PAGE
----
Los Angeles area teachers, parents fight charter school takeover
D. Lencho and Kevin Martinez
20 December 2010
On December 8, petitions were delivered to Acting Superintendent of the Compton Unified School District, Karen Frison, authorizing McKinley Elementary to be converted from a public into a charter school. If the signatures are approved, McKinley will be taken over by the Celerity Educational Group, a private entity, which will run the school using funds from the public education budget.
Even though there are widespread complaints that petitioners used deception and intimidation to gather their signatures—McKinley is on track to become the first public school in the state of California to be converted to a charter under what has become known as the parental trigger option. The measure, which was part of the recently passed state Education Code 53300, allows a majority of parents at a given public school to vote to either close it, enact major staffing cuts or convert the school to a charter.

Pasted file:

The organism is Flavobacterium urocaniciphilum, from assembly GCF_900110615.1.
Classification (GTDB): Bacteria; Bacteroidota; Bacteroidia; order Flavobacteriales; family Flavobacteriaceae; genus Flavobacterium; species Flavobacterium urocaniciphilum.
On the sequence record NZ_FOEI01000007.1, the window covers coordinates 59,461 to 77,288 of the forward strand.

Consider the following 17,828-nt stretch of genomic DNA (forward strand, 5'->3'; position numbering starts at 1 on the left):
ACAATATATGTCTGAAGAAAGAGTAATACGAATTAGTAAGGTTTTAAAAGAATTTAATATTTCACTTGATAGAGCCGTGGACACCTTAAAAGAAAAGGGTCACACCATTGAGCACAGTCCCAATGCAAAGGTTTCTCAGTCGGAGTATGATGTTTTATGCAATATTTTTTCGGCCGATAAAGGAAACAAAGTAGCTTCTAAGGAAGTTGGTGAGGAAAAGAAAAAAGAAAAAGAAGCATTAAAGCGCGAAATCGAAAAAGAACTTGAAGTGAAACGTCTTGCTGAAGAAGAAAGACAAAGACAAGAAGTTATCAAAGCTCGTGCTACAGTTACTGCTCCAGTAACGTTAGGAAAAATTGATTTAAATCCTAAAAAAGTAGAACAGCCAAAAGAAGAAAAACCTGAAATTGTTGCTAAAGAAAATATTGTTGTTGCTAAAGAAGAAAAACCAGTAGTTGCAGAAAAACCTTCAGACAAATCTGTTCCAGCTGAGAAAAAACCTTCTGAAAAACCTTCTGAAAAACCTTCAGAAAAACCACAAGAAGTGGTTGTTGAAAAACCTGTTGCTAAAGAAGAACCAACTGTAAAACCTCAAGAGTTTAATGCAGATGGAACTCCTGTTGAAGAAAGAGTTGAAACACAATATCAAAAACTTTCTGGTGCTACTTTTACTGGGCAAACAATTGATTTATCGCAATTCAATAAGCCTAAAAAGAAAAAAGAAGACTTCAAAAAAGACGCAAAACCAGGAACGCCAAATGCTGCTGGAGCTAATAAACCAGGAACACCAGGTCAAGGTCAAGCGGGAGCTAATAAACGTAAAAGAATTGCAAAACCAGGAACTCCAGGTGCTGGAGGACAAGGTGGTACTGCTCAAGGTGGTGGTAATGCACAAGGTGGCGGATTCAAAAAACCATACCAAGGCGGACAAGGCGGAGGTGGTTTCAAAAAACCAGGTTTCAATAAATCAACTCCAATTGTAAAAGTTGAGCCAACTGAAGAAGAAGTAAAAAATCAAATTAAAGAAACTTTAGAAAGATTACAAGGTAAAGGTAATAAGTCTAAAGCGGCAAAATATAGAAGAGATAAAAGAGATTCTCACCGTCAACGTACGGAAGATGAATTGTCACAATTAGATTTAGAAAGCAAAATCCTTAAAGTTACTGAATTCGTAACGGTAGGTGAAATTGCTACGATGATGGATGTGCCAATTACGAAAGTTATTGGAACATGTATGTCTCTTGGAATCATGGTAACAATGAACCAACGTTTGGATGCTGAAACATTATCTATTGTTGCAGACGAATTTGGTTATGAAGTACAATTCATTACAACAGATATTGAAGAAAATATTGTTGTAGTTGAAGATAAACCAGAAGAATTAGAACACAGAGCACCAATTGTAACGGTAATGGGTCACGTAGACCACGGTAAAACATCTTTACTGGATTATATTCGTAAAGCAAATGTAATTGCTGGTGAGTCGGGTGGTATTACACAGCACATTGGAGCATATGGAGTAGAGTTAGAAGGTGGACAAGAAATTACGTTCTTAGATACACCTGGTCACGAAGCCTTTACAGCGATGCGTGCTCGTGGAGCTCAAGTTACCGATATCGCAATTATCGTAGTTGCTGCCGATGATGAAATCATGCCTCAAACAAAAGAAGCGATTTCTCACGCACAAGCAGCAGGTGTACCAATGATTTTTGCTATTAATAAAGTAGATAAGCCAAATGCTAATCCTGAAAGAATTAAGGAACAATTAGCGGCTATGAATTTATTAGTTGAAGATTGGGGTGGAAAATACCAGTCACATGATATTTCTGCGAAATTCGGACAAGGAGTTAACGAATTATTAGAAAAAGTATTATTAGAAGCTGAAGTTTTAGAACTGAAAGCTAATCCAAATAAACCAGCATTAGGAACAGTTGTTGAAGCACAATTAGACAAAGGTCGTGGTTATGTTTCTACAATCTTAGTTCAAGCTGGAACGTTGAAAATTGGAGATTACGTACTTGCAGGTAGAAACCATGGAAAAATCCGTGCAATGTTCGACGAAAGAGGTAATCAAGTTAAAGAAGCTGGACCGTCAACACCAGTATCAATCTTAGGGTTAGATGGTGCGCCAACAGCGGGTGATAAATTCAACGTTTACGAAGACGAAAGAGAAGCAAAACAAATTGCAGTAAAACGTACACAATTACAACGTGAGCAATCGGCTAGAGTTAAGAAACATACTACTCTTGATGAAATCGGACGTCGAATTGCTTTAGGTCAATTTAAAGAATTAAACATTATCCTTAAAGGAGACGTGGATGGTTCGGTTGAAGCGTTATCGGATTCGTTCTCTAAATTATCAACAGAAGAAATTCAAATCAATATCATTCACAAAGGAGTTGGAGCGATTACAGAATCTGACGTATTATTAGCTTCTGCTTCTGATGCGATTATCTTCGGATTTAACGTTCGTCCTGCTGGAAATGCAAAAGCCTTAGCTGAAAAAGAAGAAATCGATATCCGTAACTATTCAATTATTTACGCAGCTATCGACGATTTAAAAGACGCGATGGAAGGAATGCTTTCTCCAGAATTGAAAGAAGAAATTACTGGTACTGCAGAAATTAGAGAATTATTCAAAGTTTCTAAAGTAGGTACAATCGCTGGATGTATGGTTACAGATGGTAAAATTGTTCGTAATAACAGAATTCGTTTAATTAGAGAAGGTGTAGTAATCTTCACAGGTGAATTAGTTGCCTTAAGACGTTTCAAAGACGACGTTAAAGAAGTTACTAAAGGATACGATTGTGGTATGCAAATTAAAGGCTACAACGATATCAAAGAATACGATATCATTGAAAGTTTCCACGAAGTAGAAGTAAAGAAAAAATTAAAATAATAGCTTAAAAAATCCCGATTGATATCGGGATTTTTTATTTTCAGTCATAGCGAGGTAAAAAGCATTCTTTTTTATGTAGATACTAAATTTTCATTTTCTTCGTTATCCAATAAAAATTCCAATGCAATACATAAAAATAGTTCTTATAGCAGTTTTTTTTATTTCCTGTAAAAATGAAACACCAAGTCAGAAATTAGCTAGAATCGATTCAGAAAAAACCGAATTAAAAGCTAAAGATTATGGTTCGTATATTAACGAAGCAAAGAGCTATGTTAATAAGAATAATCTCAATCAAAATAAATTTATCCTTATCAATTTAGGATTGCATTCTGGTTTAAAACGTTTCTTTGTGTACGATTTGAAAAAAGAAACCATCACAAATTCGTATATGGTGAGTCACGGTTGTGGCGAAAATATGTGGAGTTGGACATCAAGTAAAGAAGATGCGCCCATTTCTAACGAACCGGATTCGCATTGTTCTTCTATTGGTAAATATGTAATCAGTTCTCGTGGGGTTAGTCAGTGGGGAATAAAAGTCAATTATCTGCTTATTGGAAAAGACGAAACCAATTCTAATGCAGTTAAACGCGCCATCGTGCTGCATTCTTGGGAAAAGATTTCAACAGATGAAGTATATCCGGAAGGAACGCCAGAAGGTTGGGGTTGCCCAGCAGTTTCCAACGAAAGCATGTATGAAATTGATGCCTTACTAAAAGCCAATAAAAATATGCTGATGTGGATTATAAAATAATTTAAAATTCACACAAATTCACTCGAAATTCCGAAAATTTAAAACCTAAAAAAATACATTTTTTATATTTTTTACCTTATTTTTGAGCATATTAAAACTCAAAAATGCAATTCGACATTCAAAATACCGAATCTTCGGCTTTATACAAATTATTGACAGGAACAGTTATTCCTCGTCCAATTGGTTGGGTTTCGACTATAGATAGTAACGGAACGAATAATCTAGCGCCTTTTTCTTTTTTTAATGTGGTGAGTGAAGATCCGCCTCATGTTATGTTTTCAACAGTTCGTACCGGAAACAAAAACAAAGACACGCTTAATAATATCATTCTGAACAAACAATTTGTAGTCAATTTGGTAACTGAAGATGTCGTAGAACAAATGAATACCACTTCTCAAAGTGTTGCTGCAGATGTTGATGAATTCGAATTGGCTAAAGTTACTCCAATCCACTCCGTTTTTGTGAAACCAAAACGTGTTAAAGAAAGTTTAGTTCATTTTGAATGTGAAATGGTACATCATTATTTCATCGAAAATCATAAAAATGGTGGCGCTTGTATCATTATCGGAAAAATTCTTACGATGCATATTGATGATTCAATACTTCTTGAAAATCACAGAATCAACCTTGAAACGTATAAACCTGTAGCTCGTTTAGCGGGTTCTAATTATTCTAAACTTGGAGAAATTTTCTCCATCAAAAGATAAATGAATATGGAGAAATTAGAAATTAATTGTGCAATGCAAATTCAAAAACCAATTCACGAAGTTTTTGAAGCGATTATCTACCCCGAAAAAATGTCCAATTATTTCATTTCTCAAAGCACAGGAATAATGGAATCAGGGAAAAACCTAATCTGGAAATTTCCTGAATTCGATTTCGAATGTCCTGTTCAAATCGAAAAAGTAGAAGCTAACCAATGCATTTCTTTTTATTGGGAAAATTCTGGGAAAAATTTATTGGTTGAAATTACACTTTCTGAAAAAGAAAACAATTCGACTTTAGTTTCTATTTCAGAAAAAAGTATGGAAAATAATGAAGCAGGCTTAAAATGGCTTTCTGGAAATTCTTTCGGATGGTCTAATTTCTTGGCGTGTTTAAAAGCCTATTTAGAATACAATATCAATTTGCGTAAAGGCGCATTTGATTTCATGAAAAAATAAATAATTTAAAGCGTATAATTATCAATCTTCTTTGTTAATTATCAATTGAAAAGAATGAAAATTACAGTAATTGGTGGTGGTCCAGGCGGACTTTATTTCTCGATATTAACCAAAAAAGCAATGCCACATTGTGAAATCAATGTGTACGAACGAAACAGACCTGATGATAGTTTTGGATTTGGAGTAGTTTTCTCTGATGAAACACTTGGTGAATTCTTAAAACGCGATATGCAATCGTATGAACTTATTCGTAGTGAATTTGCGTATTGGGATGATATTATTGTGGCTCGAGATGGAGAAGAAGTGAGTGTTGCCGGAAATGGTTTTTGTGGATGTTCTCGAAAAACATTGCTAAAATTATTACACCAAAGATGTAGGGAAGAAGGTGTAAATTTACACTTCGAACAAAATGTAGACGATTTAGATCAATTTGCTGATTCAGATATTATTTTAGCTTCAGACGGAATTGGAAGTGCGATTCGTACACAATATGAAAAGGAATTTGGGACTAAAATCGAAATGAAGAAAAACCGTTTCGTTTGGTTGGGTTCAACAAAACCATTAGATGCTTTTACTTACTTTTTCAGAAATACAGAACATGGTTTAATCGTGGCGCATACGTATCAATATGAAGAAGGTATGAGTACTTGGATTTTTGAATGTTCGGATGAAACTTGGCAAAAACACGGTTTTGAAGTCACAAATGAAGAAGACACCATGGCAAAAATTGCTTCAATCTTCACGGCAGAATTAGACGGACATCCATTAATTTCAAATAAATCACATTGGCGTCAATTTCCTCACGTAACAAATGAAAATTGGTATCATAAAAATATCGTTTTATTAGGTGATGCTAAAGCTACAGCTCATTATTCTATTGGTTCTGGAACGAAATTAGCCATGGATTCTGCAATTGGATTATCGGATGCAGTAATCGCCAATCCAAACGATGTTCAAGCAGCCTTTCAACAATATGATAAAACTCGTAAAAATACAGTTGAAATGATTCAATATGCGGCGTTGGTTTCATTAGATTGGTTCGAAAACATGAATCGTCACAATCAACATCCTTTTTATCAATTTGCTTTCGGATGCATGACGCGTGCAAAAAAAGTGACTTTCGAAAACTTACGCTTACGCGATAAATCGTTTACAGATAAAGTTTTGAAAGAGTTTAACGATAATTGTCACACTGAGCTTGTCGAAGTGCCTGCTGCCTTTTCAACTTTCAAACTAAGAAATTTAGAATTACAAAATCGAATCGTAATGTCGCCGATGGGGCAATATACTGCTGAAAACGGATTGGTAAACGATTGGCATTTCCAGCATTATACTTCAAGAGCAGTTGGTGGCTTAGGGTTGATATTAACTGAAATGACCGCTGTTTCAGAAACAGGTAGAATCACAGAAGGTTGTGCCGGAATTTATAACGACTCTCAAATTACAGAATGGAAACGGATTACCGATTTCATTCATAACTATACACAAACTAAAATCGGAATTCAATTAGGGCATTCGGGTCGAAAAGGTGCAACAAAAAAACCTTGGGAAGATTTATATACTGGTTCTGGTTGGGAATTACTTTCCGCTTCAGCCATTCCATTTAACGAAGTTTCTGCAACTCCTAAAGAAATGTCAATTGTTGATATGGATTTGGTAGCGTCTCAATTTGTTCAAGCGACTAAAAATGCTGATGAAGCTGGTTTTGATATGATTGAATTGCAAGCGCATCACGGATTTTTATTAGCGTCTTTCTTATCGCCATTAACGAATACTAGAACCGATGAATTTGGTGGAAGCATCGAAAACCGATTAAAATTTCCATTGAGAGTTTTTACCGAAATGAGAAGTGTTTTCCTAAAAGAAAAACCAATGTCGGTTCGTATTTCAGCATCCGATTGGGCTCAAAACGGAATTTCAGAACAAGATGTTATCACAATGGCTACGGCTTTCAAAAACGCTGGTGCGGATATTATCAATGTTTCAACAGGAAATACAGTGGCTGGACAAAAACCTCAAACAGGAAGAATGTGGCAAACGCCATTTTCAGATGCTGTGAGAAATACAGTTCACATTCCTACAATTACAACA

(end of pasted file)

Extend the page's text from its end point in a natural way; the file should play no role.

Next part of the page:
The code was passed, in part, as part of the state’s bid to receive federal money offered under the Obama administration’s “Race to the Top” initiative—which the White House has used to impose punitive measures on teachers and advance its privatization agenda. The code remains in effect despite the fact that state failed to qualify for any of the $4.2 billion offered under the RTTT program.
McKinley has become a battleground between opponents and supporters of the charter school movement. Los Angeles Mayor Antonio Villaraigosa, a Democrat and former organizer for the teachers union, organized a press conference at the school to support the petition drive. “I have supported the parent petition since its inception, because it is a significant school reform measure that puts power back in the hands of our most important stakeholders: students and their families. I commend this group of Compton parents for taking corrective action on a pressing issue.”